Today’s Big Idea – There is nothing boring about a short sale.
(Before we commence with our regularly scheduled programming, a big link-back token of my appreciation to Kyle Lammers at Lender 411 for his uber-nice write up of our little blog. As my daughter, the sixth year Spanish student, might say, Mucho Thank You!)
If you don’t have a blog, then you probably think that all of this magic just happens by, well, magic! It’s easy, you think, to spin a brand new entertaining yarn every lunar cycle or so about Giant Tree Roots of Death, Milton’s Deli or, on that rare occasion, even real estate.
Blasphemy! Au contraire, even. I am here to tell you that this blogging stuff is hard work. I’ve been dangling my participles here since April 1996. And during that time, I have learned that one must constantly strive to improve ones craft if one is to have a fighting chance of holding the attention of at least one of their three readers.
Yesterday I was reading an article from Copyblogger titled “11 Ways to Bore the Boots Off Your Readers.” And, no, they didn’t mention me by name but if you play it backwards, I’m pretty sure you can make it out.
The truth is that I have been violating the laws of copywriting for far too long. My posts are criminally long; my rambling diatribes are both feloniously off-topic and far too infrequent.
I may be older than color TV, but it’s not too late for me. So allow me to take my new skills out for a whirl. Number One on Copyblogger’s how-to hit list is that “each article should have one big idea.” Here goes.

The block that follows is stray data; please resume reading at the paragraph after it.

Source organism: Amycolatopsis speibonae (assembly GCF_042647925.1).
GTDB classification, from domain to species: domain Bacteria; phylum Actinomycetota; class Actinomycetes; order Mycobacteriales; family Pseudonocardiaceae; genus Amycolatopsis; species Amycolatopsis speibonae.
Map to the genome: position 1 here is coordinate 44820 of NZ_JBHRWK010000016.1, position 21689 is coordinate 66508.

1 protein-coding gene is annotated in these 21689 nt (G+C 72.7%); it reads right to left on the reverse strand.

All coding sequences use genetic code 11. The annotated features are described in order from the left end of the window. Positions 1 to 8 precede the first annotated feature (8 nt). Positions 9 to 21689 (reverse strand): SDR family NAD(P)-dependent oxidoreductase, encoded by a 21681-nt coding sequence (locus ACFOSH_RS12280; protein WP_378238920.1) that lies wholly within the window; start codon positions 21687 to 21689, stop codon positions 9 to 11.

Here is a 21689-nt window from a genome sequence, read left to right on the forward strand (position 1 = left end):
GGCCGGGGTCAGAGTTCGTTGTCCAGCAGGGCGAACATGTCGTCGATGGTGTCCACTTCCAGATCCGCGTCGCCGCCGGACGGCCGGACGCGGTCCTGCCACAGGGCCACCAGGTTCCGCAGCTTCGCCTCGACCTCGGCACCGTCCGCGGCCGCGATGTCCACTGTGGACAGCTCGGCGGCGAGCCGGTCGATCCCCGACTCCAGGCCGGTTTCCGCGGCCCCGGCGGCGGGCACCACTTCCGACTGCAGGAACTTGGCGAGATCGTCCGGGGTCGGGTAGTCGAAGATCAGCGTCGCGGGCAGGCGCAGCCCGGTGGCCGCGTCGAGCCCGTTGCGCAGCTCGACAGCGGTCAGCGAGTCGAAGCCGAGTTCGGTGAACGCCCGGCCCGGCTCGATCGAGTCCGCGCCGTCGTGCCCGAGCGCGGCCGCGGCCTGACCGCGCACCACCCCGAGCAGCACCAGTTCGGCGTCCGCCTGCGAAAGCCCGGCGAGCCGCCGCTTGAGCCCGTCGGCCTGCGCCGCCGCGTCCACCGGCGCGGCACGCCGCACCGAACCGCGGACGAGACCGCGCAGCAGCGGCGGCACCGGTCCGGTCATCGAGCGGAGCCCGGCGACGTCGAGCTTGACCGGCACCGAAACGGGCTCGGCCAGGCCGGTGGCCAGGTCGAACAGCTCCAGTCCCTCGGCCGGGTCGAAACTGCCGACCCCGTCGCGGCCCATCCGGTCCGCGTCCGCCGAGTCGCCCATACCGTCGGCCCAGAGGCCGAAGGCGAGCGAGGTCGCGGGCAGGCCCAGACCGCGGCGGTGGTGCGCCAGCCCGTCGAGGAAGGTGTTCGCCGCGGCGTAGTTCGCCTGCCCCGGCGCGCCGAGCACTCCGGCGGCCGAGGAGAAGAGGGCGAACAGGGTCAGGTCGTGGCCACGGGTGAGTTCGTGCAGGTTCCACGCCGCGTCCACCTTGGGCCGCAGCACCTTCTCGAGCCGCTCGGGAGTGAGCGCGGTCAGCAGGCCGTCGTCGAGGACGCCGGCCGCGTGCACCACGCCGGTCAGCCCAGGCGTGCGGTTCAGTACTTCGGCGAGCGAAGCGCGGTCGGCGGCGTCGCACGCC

- BIG IDEA: PROCESSING A SHORT SALE IS AS MUCH FUN AS REMOVING YOUR OWN APPENDIX WITH A BUTTER KNIFE WHILE BEING FORCED TO WATCH THE ENTIRE THIRD SEASON OF “JERSEY SHORES” AS YOU DINE ON YOUR MOTHER-IN-LAW’S TURKEY MEATLOAF.
But there’s more.
2. Keep sentences short and lively. Use periods. Often.
Incorrect: It defies logic that a certain lender, one we shall just call WtF, sent my client (and I am not making this up) TWENTY-ONE identical Notices of Default on a single day, ELEVEN of which were delivered by regular mail and the remainder by certified mail, the latter requiring my client to make a trip to the post office, yet WtF can’t seem to find time to process our five-month-old short sale request.
Correct: Lenders. Are. Stupid.
3. Don’t bore your readers with difficult words.
Incorrect: While customers are anathema to bank short sale departments who have a plethora of noxious files with which they must dispense, said customers and files perceived as impediments to the plethora of more essential duties (such as licking Notice of Default envelopes), it would really be nice if they considered reprioritizing their competing professional responsibilities in order to facilitate the customer’s transaction. The fact that you get eighteen weeks of vacation a year as evidenced by your email auto-responder does not ameliorate my clients present hardship.
Oh, and antidisestablishmentarianism.
Correct: Hey, bank! Over here! I’ve got a homeowner who could use a little help before we all die of natural causes!
4. Don’t be so snooty and formal.